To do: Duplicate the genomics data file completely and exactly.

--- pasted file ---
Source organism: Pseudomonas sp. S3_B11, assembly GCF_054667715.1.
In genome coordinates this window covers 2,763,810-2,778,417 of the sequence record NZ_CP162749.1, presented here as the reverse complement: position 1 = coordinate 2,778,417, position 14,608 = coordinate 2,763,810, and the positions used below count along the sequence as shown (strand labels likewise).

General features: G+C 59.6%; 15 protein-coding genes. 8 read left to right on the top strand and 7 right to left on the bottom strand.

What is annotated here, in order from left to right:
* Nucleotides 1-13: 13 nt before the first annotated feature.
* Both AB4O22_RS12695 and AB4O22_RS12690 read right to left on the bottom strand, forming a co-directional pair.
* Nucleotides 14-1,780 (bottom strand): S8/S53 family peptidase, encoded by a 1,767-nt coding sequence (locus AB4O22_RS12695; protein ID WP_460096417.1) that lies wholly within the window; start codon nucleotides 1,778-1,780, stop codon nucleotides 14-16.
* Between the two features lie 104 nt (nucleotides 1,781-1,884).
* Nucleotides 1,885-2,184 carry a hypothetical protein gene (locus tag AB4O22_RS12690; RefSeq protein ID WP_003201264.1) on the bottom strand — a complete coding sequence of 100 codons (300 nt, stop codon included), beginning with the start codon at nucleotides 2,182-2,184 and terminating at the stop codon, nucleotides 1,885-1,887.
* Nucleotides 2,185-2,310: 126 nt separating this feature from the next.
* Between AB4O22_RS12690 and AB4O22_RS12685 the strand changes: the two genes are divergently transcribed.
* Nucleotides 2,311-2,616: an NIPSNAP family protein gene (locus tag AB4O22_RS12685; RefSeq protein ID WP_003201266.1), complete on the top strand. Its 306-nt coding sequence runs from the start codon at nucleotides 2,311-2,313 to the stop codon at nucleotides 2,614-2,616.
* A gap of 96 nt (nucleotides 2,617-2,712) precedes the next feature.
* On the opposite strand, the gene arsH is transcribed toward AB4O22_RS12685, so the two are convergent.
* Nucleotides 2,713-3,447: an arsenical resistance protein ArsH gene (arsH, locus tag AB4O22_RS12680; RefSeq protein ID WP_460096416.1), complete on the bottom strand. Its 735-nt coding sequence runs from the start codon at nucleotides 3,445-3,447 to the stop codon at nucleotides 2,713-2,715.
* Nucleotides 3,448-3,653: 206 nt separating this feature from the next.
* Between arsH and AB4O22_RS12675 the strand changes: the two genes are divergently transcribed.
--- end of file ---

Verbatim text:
Source organism: Pseudomonas sp. S3_B11, assembly GCF_054667715.1.
In genome coordinates this window covers 2,763,810-2,778,417 of the sequence record NZ_CP162749.1, presented here as the reverse complement: position 1 = coordinate 2,778,417, position 14,608 = coordinate 2,763,810, and the positions used below count along the sequence as shown (strand labels likewise).

General features: G+C 59.6%; 15 protein-coding genes. 8 read left to right on the top strand and 7 right to left on the bottom strand.

What is annotated here, in order from left to right:
* Nucleotides 1-13: 13 nt before the first annotated feature.
* Both AB4O22_RS12695 and AB4O22_RS12690 read right to left on the bottom strand, forming a co-directional pair.
* Nucleotides 14-1,780 (bottom strand): S8/S53 family peptidase, encoded by a 1,767-nt coding sequence (locus AB4O22_RS12695; protein ID WP_460096417.1) that lies wholly within the window; start codon nucleotides 1,778-1,780, stop codon nucleotides 14-16.
* Between the two features lie 104 nt (nucleotides 1,781-1,884).
* Nucleotides 1,885-2,184 carry a hypothetical protein gene (locus tag AB4O22_RS12690; RefSeq protein ID WP_003201264.1) on the bottom strand — a complete coding sequence of 100 codons (300 nt, stop codon included), beginning with the start codon at nucleotides 2,182-2,184 and terminating at the stop codon, nucleotides 1,885-1,887.
* Nucleotides 2,185-2,310: 126 nt separating this feature from the next.
* Between AB4O22_RS12690 and AB4O22_RS12685 the strand changes: the two genes are divergently transcribed.
* Nucleotides 2,311-2,616: an NIPSNAP family protein gene (locus tag AB4O22_RS12685; RefSeq protein ID WP_003201266.1), complete on the top strand. Its 306-nt coding sequence runs from the start codon at nucleotides 2,311-2,313 to the stop codon at nucleotides 2,614-2,616.
* A gap of 96 nt (nucleotides 2,617-2,712) precedes the next feature.
* On the opposite strand, the gene arsH is transcribed toward AB4O22_RS12685, so the two are convergent.
* Nucleotides 2,713-3,447: an arsenical resistance protein ArsH gene (arsH, locus tag AB4O22_RS12680; RefSeq protein ID WP_460096416.1), complete on the bottom strand. Its 735-nt coding sequence runs from the start codon at nucleotides 3,445-3,447 to the stop codon at nucleotides 2,713-2,715.
* Nucleotides 3,448-3,653: 206 nt separating this feature from the next.
* Between arsH and AB4O22_RS12675 the strand changes: the two genes are divergently transcribed.